Two Wrongs

The Mystery of the Deterministic Super Shotgun

The Mystery of the Deterministic Super Shotgun

Okay, I've caught a cold. If I try to move, snot flies everywhere. My brain is working at 5% capacity and I need to entertain myself somehow, so here you go:

In a recent discussion, the case of the Doom random number generation popped up. I casually mentioned what happens when you exchange the random numbers for all zeroes or all 255s:

What does it play like? I tried two values, 0x00 and 0xFF. With either value, the screen “melt” effect that is used at the end of levels is replaced with a level vertical wipe: the randomness was used to offset each column. Monsters do not make different death noises at different times; only one is played for each category of monster.

The bullet-based (hitscan) weapons have no spread at all: the shotgun becomes like a sniper rifle, and the chain-gun is likewise always true. You’d think this would make the super-shotgun a pretty lethal weapon, but it seems to have been nerfed: the spread pattern is integral to its function.

Someone wanted an explanation of what "seems to have been nerfed" meant. I had no idea, but I got curious myself and I happened to know the Doom source code is publically available, so I set out on a quest to find out why the super shotgun needs the spread to do solid damage.

Being Lost

It was years since I last played Doom. I've never seen the code base before. Beginner programmers often ask how one navigates a completely foreign code base. Perhaps this can serve as a rough guide, or at least a case study.

I started by just poking my head into different files to see if I could get a sense for which abbreviations meant what, and how everything fit together. Some seemed less relevant than others (s_sound.c) while others more so (p_enemy.c?)

In a happy accident, I found a good place to start digging deeper. As I quickly scrolled through g_game.c my eyes got stuck on one declaration: int mousebfire;. That must be related to firing your weapon.

Seeing the Light

Sure enough. That declaration is used later in the same file:

 if (gamekeydown[key_fire]
    || mousebuttons[mousebfire]
    || joybuttons[joybfire])
    cmd->buttons |= BT_ATTACK;

This was found in a procedure that started with

// Builds a ticcmd from all of the available inputs
// or reads it from the demo buffer.
// If recording a demo, write it out
void G_BuildTiccmd(ticcmd_t* cmd) {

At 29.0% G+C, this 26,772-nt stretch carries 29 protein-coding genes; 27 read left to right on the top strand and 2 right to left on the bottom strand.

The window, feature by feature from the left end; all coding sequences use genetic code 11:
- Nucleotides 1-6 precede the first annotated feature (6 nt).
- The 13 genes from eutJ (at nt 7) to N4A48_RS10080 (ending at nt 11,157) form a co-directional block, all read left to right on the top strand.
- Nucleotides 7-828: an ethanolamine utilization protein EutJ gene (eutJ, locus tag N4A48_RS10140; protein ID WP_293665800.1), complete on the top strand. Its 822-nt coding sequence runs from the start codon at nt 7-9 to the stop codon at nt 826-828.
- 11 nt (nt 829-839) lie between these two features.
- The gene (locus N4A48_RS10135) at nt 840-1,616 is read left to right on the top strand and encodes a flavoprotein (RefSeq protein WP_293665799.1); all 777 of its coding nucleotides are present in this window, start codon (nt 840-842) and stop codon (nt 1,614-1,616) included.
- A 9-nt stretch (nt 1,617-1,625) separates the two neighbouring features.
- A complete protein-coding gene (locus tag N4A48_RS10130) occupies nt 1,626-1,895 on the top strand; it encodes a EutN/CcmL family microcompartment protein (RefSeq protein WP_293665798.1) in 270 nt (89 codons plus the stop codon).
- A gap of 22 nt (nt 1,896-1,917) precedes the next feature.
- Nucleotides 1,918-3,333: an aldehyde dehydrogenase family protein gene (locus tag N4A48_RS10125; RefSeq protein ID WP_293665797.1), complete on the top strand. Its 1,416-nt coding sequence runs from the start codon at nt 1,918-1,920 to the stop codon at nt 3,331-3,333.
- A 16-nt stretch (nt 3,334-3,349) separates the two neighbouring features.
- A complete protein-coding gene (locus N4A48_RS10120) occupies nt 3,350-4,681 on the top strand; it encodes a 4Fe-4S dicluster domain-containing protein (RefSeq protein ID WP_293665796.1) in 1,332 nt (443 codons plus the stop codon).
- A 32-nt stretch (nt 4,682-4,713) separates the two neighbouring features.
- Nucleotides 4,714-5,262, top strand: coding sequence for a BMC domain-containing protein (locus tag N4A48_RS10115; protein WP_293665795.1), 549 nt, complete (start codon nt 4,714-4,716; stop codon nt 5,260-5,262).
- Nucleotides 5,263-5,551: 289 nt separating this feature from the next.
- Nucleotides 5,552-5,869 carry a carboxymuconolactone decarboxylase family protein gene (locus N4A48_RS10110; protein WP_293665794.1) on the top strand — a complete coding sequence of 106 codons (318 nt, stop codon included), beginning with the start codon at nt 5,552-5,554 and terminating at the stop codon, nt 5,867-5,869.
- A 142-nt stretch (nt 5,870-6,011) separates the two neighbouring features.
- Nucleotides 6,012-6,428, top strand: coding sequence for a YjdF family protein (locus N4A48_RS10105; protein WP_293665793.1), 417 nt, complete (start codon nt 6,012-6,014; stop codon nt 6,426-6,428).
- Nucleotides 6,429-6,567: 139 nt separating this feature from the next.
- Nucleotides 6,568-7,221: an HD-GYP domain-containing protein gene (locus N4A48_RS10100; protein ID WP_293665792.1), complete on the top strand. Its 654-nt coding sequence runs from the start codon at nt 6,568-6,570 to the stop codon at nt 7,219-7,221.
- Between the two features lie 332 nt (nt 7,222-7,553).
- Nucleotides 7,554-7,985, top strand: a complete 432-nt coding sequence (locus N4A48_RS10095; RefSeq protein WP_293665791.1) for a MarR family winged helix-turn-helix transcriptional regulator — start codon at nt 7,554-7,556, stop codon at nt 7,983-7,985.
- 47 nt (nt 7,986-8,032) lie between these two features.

At that point, I could only assume a ticcmd is a data structure that contains all the actions a player can perform in a single frame (or tick) which are then to be executed by the game engine (and perhaps sent over to other players in a multiplayer session.)

One sneaky benefit of building a ticcmd from the inputs instead of converting the inputs directly to game actions is that you can build ticcmds from pretty much anything (such as network data or a previously recorded demo file) and then from that point on use the same code as if the player was actively playing those characters affected.

In either case, this BT_ATTACK constant seemed like a good thing to search for in all files. Whatever code handles the shooting bit of a ticcmd would probably also mention the BT_ATTACK constant. Searching* gives a few results:

./p_pspr.c:315:    if (player->cmd.buttons & BT_ATTACK)
./p_pspr.c:350:    if ( (player->cmd.buttons & BT_ATTACK)
./wi_stuff.c:1480:          if (player->cmd.buttons & BT_ATTACK)
./g_game.c:332: cmd->buttons |= BT_ATTACK;
./d_event.h:75:    BT_ATTACK            = 1,

By taking a quick peek into d_event.h one discovers that that is the header file that defines, among other things, the value of the BT_ATTACK constant. wi_stuff.c appears to handle acceleration or otherwise movement physics – probably not relevant to us. g_game.c is the occurrence that started this search.

The two remaining hits sound interesting though! Both of them lead pretty quickly to a P_FireWeapon(player) procedure, which is our next target. It's a very short method:

void P_FireWeapon(player_t* player) {
    statenum_t newstate;

    if (!P_CheckAmmo(player))

    P_SetMobjState(player->mo, S_PLAY_ATK1);
    newstate = weaponinfo[player->readyweapon].atkstate;
    P_SetPsprite(player, ps_weapon, newstate);
    P_NoiseAlert(player->mo, player->mo);

Most of this is actually irrelevant to the problem at hand, though. The ammo check doesn't matter to us. The last three lines in the function are just concerned with graphics and monster AI (NoiseAlert is the thing that makes monsters turn onto you when you make sound – something I found out when I was just randomly checking into files at the start of this.)

So the only thing that might be relevant here is the line that says

P_SetMobjState(player->mo, S_PLAY_ATK1);

and even so, that isn't actually executing an attack, it's just setting some sort of attack state on the character object. So let's search all files for that attack state!

./p_pspr.c:253:    P_SetMobjState (player->mo, S_PLAY_ATK1);
./p_pspr.c:290:    if (player->mo->state == &states[S_PLAY_ATK1]
./info.c:290:    {SPR_PLAY,4,12,{NULL},S_PLAY,0,0},     // S_PLAY_ATK1